Cataphatic (sometimes spelled kataphatic) theology
is the expressing of God
or the divine through positive terminology. This is in contrast to defining God
or the divine in what God is not, which is referred to as negative or apophatic theology. The word cataphatic itself
is formed from two Greek words, "cata" meaning to descend and
"femi" meaning to speak. Thus, to combine them translates the word
roughly as "to bring God down in such a way so as to speak of him
Apophatic theology (from Ancient Greek:
ἀπόφασις, from ἀπόφημι – apophēmi, "to deny")—also
known as negative theology, via negativa or via negationis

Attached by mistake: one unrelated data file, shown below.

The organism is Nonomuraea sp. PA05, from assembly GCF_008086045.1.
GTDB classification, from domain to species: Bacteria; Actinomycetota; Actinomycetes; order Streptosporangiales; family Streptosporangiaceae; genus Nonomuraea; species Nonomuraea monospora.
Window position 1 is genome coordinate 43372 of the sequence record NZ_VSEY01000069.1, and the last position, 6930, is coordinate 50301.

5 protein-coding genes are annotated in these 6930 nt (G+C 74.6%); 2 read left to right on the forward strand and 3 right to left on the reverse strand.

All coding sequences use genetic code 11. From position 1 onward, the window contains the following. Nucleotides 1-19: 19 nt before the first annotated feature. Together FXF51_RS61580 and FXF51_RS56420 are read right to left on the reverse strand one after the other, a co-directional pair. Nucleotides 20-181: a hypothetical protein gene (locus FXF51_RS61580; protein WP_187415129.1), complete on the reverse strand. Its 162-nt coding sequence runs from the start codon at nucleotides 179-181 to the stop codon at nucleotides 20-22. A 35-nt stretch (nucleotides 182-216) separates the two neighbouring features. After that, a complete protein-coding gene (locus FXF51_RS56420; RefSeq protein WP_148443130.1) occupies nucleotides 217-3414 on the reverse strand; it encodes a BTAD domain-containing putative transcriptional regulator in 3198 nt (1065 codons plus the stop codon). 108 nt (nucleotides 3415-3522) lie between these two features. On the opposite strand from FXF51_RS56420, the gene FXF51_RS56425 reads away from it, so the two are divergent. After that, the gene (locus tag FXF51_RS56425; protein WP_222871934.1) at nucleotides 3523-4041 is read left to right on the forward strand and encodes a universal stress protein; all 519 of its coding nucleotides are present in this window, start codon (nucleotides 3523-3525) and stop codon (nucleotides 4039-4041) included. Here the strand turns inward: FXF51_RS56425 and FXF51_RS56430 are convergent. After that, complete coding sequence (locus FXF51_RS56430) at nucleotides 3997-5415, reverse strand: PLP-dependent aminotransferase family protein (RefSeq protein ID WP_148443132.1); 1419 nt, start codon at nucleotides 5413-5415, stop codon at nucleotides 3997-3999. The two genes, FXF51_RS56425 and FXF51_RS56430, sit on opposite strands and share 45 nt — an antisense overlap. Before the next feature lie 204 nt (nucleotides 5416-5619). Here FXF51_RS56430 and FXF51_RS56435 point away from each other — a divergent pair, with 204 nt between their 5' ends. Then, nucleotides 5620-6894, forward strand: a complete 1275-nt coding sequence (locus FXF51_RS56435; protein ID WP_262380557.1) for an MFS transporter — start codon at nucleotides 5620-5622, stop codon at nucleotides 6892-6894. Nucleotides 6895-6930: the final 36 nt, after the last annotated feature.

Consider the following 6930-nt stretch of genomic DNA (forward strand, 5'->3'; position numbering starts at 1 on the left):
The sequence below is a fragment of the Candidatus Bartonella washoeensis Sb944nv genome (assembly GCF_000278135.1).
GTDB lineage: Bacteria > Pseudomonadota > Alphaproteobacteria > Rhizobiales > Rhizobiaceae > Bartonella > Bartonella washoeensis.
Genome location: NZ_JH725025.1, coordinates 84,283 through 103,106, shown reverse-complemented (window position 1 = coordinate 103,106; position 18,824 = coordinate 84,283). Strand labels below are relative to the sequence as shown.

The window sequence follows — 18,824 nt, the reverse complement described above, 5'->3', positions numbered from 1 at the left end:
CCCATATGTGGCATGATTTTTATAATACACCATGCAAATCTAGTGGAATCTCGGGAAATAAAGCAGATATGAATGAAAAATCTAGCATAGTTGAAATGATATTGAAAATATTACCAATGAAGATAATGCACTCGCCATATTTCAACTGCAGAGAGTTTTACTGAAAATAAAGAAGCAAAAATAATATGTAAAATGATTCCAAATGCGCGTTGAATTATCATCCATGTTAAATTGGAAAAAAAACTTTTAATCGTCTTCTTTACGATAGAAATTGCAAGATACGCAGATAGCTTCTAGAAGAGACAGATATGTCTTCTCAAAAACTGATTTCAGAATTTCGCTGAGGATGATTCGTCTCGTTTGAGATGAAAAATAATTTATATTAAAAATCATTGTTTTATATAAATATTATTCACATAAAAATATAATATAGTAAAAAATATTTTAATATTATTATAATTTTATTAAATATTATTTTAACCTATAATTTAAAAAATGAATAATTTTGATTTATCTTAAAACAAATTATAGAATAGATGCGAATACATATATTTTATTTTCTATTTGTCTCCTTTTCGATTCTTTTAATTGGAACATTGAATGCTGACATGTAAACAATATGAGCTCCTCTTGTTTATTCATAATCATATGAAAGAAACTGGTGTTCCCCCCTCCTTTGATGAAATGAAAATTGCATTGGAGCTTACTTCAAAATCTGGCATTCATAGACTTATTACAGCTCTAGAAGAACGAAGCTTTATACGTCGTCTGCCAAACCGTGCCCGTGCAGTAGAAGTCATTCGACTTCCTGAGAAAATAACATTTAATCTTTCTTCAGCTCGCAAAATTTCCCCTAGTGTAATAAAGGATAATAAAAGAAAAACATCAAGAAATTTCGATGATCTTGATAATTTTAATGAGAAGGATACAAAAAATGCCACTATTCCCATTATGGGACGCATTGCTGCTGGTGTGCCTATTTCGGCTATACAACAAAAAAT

"negative way" or "by way of denial")—is a theology that
attempts to describe God, the Divine Good, by negation, to
speak only in terms of what may not be said about the perfect goodness that is God.
It stands in contrast with cataphatic theology.
A startling example can be found with
theologian John Scotus Erigena (9th century): "We
do not know what God is. God Himself does not know what He is because He is not
anything. Literally God is not, because He transcends being."